Knights were not only warriors. They had a moral compass, one that was fully expected of them, to protect those who needed it and battle against those who dared to fight the kingdom. They were the perfect blend of warrior and gentleman, which is why they have gone down in history as a warrior force that was full of honor and dignity.
The Apache were once a peaceful people, but when their lands were threatened, they learned to fight in a way that left the enemy in a panic. Apaches were experts of silence, able to creep through the forest and other areas without a sound – that’s why they could kill someone before their presence even registered. They were exceptional with the knife and ax, and made a huge dent in their enemy ranks, even though their weapons were mostly made of bone and wood.
They battled against the United States military after the country formed and they were forced away from their traditional homes. The Apache were specialized in hand-to-hand combat, and in fact, many of their impressive techniques have survived and are used by the military today.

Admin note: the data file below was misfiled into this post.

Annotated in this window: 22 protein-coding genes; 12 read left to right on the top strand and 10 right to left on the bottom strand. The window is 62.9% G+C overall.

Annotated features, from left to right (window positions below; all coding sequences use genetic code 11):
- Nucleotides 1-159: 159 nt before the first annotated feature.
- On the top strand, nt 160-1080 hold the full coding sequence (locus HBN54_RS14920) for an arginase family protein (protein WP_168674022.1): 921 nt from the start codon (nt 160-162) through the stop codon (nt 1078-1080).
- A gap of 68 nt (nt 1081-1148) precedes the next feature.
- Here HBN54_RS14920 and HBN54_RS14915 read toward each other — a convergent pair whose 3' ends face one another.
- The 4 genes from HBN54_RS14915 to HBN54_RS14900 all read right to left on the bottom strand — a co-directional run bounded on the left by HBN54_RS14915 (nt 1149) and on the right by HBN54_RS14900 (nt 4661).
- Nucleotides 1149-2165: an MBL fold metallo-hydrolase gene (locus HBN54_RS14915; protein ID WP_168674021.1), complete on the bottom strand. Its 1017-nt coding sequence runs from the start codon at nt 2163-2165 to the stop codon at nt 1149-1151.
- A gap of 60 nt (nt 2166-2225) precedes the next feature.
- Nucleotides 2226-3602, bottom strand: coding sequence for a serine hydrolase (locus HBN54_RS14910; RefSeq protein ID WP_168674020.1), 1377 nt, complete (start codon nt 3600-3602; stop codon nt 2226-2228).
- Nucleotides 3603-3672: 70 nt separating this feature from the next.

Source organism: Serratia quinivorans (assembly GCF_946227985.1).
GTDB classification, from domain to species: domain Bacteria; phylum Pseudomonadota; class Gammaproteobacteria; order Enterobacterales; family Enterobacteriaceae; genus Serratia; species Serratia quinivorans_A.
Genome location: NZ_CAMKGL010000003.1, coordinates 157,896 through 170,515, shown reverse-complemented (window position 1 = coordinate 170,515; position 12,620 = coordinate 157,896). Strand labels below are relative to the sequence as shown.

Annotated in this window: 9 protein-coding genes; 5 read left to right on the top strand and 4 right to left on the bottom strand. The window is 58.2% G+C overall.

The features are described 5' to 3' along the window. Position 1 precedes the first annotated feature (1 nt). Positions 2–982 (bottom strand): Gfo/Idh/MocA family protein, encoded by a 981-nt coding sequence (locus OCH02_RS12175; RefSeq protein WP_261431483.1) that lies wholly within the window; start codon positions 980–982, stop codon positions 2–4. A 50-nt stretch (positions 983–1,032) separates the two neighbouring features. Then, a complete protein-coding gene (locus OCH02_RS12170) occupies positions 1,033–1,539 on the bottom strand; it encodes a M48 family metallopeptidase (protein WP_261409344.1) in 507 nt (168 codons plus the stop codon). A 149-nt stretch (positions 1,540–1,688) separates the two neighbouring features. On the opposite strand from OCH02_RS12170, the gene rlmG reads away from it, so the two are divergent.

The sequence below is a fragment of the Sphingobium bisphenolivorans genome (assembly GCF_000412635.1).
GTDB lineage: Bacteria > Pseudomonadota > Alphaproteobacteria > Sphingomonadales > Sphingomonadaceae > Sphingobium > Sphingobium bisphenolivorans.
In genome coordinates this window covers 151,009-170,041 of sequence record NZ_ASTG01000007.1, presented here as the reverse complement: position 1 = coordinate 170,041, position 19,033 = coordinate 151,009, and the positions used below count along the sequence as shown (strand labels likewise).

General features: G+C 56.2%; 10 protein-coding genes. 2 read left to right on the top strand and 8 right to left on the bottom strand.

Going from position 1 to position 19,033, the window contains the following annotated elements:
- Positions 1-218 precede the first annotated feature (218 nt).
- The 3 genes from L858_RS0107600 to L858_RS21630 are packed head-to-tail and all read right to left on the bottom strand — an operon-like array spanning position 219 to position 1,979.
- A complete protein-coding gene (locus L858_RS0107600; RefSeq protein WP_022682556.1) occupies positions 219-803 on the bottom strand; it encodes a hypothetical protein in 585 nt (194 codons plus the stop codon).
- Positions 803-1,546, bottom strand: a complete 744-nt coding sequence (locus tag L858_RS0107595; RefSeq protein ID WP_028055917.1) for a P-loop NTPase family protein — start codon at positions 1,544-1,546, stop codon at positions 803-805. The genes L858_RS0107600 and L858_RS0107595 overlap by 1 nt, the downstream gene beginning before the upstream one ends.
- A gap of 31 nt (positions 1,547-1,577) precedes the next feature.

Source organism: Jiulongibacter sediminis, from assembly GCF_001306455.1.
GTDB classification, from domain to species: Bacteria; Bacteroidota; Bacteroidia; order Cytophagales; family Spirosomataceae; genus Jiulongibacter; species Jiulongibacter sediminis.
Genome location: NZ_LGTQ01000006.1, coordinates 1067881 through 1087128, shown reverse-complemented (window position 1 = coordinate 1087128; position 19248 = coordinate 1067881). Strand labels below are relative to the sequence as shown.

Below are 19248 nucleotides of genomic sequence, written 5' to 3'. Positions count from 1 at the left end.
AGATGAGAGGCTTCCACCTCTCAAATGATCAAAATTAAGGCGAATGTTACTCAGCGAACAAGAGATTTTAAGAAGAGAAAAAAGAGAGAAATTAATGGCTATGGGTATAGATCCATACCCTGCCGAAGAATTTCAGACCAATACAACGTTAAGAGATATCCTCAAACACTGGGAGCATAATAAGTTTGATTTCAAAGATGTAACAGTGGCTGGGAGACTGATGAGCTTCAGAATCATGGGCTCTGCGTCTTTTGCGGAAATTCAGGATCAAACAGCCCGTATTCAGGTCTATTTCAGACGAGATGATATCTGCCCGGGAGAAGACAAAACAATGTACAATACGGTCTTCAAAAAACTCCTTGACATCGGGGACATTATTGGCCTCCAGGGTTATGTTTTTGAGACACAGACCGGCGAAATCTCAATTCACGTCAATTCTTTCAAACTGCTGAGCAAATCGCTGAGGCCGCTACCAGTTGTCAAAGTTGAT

This “wandering force” was a group of Chinese warriors who traveled through their homelands with the intention of righting the wrongs that were done, both to the common person and to the monarchy. They were handy with spears and swords, but they were also artistic, with a flair for calligraphy and other arts. They were considered knights by those that they helped on their travels.
These forces were not necessarily sanctioned by the government or any army; instead, they were thought to have a need for freedom, and that’s why they wandered around to help others in need. They didn’t come from any particular social class – these ancient warriors could be butchers or poets or princes. They were best known for their reasons for fighting: to help others.
These ancient warriors were actually part of two empires: The Achaemenid Empire, from 705 to 675 BC, and the Sassanid Empire, from 224 to 651 CE. There were numerous warriors in the Persian army that had different duties, including the horsemen, the archers, the shield bearers, and the cavalry. They had a mix of styles when it came to armor, and instead relied on their sheer numbers as their greatest protection.
The Persian warriors were known for launching projectile attacks, then coming in for closer combat after the enemy had scattered. The greatest of the warriors were considered the Immortals, who were so fast and powerful that if one was killed, another immediately took his place, making them seem as though they were truly immortal.